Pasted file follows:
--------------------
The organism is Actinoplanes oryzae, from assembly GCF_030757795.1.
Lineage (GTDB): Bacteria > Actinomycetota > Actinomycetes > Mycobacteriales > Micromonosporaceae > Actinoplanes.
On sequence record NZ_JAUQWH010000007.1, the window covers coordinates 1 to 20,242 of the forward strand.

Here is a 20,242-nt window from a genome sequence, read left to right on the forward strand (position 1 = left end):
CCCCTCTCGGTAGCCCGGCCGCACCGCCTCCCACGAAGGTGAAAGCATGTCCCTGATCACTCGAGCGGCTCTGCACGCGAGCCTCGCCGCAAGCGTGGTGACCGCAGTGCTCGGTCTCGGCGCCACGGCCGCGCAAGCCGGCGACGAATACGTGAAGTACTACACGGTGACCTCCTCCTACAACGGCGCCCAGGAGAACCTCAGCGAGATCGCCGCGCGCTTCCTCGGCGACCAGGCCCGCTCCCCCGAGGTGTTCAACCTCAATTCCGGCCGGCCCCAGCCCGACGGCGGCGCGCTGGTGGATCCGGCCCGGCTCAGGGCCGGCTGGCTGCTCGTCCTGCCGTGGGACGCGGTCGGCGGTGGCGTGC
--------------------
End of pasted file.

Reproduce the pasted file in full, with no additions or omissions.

The organism is Actinoplanes oryzae, from assembly GCF_030757795.1.
Lineage (GTDB): Bacteria > Actinomycetota > Actinomycetes > Mycobacteriales > Micromonosporaceae > Actinoplanes.
On sequence record NZ_JAUQWH010000007.1, the window covers coordinates 1 to 20,242 of the forward strand.

Here is a 20,242-nt window from a genome sequence, read left to right on the forward strand (position 1 = left end):
CCCCTCTCGGTAGCCCGGCCGCACCGCCTCCCACGAAGGTGAAAGCATGTCCCTGATCACTCGAGCGGCTCTGCACGCGAGCCTCGCCGCAAGCGTGGTGACCGCAGTGCTCGGTCTCGGCGCCACGGCCGCGCAAGCCGGCGACGAATACGTGAAGTACTACACGGTGACCTCCTCCTACAACGGCGCCCAGGAGAACCTCAGCGAGATCGCCGCGCGCTTCCTCGGCGACCAGGCCCGCTCCCCCGAGGTGTTCAACCTCAATTCCGGCCGGCCCCAGCCCGACGGCGGCGCGCTGGTGGATCCGGCCCGGCTCAGGGCCGGCTGGCTGCTCGTCCTGCCGTGGGACGCGGTCGGCGGTGGCGTGC